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Fatwa(religion, spiritualism, and occult)
An Islamic religious scholar is called an 'alim, a word meaning "one who possesses knowledge." Specifically, it refers to a man who has extensively studied the Qur'an and related commentaries. Some 'ulama (the plural of 'alim) specialize in learning the text from memory and reciting it in a ritualistic style known as tajwid. Others act as judges, basing their verdicts on Qur'anic texts. Such a judge is called a faqih ("one who understands deeply"). Other scholars are called mufti. These are the ones who define Muslim action in society. When a mufti pronounces a legally or morally binding Islamic law, the judgment is called a fatwa.
The Qur'an alone cannot possibly cover modern ethical dilemmas. What should a Muslim do, for instance, when given the responsibility to end life support for a loved one dying of cancer or heart failure—a choice Muhammad could never have conceived during his lifetime? Only one who has studied enough Muslim tradition to apply the "spirit" of older laws to the morality of new social issues can decide the question. The issuance of a fatwa helps establish a precedent for future cases, enabling Islam to change with the times while remaining true to its roots and tradition.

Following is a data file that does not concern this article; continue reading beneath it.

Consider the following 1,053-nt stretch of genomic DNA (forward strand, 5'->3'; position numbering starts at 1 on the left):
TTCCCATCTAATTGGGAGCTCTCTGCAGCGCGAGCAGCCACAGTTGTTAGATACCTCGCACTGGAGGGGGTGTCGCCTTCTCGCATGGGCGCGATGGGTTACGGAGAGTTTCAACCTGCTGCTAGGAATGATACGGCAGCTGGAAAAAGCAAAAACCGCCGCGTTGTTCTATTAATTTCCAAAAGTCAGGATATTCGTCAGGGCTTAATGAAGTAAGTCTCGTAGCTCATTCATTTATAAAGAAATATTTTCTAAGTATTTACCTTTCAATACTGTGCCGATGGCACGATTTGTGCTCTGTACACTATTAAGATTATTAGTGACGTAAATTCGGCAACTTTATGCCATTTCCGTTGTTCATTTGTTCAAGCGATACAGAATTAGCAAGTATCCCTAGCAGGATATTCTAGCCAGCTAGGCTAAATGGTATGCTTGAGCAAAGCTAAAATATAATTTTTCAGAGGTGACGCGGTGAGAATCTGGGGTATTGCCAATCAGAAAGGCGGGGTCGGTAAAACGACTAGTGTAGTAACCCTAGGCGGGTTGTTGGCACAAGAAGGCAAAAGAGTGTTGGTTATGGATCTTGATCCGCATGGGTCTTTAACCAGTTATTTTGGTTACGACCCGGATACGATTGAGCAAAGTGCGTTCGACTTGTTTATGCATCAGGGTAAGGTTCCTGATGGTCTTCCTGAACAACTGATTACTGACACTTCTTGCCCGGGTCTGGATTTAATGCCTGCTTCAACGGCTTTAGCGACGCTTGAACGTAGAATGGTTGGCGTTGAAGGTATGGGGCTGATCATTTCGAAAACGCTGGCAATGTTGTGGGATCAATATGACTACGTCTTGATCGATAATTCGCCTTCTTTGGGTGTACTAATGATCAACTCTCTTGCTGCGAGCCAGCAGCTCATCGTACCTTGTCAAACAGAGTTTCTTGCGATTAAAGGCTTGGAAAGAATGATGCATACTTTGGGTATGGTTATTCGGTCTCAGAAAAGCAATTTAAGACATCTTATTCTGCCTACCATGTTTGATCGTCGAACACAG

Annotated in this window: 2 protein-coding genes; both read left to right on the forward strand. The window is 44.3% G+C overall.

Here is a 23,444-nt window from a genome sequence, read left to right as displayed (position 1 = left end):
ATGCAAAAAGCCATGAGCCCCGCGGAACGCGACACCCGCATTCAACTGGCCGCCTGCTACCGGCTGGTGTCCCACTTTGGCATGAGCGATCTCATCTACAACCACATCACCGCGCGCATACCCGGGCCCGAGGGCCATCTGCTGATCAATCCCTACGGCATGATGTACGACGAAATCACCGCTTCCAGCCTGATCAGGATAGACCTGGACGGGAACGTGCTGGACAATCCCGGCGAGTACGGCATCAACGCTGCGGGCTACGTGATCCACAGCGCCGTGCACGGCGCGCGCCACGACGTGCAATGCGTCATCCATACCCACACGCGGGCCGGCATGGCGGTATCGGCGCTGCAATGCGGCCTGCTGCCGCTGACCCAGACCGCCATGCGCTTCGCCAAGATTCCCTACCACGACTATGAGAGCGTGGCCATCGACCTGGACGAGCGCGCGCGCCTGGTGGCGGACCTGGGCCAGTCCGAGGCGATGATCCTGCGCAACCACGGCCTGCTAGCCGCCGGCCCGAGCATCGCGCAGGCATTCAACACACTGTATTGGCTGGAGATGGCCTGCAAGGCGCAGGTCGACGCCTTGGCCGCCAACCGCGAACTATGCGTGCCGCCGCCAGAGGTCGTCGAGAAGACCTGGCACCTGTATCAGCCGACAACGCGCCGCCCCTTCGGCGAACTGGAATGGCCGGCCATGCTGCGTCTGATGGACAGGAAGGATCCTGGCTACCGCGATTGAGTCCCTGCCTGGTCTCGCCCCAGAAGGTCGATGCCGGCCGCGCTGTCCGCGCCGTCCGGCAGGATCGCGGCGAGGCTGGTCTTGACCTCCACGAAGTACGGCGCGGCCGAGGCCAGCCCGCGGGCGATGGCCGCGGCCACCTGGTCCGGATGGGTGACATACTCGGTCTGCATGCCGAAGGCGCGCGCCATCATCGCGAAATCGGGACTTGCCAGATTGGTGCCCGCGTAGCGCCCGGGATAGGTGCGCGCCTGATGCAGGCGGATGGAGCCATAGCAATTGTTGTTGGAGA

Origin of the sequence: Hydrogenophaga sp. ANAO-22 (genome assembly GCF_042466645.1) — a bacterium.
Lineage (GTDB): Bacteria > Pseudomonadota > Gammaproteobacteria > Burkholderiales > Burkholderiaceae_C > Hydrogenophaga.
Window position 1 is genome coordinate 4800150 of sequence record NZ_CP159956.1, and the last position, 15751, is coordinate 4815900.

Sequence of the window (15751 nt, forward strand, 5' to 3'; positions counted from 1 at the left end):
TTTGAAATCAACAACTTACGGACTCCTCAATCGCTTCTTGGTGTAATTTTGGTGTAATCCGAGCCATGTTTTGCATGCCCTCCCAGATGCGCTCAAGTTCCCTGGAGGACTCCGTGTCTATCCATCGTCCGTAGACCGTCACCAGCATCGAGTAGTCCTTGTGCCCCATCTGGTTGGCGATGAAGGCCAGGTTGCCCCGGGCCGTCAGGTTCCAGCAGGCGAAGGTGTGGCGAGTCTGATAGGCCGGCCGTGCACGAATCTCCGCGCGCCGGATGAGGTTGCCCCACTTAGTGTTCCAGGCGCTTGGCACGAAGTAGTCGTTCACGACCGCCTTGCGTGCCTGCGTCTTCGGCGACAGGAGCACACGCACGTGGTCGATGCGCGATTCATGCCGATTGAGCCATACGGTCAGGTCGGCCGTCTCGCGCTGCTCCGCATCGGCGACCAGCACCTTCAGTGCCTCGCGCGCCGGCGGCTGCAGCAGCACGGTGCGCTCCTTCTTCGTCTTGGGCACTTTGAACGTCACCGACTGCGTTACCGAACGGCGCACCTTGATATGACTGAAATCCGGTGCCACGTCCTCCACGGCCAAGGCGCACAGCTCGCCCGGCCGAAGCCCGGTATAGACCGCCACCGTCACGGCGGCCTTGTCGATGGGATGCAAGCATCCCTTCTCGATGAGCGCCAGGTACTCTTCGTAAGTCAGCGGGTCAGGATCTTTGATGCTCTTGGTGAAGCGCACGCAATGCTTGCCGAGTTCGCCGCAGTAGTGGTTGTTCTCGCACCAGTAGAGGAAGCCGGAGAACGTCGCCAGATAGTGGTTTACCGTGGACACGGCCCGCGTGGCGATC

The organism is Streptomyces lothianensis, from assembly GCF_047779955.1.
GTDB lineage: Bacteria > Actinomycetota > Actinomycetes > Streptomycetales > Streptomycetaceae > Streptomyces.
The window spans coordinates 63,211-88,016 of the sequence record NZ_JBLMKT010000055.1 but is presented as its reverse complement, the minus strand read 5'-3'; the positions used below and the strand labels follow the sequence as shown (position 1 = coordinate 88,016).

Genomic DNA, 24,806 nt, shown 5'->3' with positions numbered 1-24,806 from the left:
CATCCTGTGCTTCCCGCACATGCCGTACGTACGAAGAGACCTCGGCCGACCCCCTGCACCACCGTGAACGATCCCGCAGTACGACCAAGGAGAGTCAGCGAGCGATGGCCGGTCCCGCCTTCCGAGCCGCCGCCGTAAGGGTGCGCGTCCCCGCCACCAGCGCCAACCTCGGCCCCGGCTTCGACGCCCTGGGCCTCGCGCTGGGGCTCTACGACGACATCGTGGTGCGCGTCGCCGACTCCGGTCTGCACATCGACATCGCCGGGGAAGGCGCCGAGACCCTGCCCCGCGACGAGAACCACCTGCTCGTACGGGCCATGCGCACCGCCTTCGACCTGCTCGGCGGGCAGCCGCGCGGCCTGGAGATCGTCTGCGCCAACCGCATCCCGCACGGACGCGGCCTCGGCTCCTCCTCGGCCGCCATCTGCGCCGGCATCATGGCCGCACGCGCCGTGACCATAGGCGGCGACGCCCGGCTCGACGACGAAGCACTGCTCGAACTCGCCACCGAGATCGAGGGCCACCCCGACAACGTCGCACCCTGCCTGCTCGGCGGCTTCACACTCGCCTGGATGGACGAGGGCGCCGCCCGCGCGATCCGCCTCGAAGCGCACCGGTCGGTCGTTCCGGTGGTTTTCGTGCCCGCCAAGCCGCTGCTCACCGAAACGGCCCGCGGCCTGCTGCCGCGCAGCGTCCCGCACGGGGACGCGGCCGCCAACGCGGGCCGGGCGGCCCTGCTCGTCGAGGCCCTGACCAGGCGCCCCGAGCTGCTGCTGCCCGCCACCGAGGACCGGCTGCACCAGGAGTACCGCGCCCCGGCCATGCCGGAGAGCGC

(Arabic, “opinion”), in Muslim countries, a juridical decision regarding the correspondence of a given action or phenomenon to the Koran or to the sharia (the body of formally established sacred law in Islam). Afatwa is rendered by a high religious authority, such as a mufti or shaykh al-lslam, and is usually given in the form of a question and answer. Since the Middle Ages, Muslims have been required to obtain afatwa on every important question, including declarations of war and conclusions of peace.